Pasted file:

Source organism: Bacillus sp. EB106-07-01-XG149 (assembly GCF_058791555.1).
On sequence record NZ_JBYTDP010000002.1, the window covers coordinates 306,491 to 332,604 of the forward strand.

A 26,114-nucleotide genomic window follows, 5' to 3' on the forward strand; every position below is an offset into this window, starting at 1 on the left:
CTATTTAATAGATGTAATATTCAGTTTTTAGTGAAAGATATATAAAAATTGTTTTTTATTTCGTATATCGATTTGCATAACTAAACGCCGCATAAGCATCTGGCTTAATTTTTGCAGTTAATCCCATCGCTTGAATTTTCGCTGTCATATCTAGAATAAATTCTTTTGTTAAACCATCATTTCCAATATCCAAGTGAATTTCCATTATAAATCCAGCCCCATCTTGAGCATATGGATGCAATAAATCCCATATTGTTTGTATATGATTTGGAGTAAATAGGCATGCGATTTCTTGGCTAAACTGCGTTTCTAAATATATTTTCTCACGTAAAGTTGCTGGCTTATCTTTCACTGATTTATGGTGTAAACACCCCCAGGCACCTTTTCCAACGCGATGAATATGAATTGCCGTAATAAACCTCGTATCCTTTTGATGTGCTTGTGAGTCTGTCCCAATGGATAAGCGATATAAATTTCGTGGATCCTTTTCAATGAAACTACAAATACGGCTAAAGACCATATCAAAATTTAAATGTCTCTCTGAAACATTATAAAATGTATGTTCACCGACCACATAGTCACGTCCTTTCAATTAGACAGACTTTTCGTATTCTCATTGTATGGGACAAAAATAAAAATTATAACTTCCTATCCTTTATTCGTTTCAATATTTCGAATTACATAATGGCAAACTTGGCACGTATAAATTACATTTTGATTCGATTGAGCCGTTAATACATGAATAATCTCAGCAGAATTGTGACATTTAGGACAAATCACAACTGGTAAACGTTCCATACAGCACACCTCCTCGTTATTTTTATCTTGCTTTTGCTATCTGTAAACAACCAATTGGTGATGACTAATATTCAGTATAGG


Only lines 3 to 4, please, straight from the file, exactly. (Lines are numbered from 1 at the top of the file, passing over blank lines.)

A 26,114-nucleotide genomic window follows, 5' to 3' on the forward strand; every position below is an offset into this window, starting at 1 on the left:
CTATTTAATAGATGTAATATTCAGTTTTTAGTGAAAGATATATAAAAATTGTTTTTTATTTCGTATATCGATTTGCATAACTAAACGCCGCATAAGCATCTGGCTTAATTTTTGCAGTTAATCCCATCGCTTGAATTTTCGCTGTCATATCTAGAATAAATTCTTTTGTTAAACCATCATTTCCAATATCCAAGTGAATTTCCATTATAAATCCAGCCCCATCTTGAGCATATGGATGCAATAAATCCCATATTGTTTGTATATGATTTGGAGTAAATAGGCATGCGATTTCTTGGCTAAACTGCGTTTCTAAATATATTTTCTCACGTAAAGTTGCTGGCTTATCTTTCACTGATTTATGGTGTAAACACCCCCAGGCACCTTTTCCAACGCGATGAATATGAATTGCCGTAATAAACCTCGTATCCTTTTGATGTGCTTGTGAGTCTGTCCCAATGGATAAGCGATATAAATTTCGTGGATCCTTTTCAATGAAACTACAAATACGGCTAAAGACCATATCAAAATTTAAATGTCTCTCTGAAACATTATAAAATGTATGTTCACCGACCACATAGTCACGTCCTTTCAATTAGACAGACTTTTCGTATTCTCATTGTATGGGACAAAAATAAAAATTATAACTTCCTATCCTTTATTCGTTTCAATATTTCGAATTACATAATGGCAAACTTGGCACGTATAAATTACATTTTGATTCGATTGAGCCGTTAATACATGAATAATCTCAGCAGAATTGTGACATTTAGGACAAATCACAACTGGTAAACGTTCCATACAGCACACCTCCTCGTTATTTTTATCTTGCTTTTGCTATCTGTAAACAACCAATTGGTGATGACTAATATTCAGTATAGG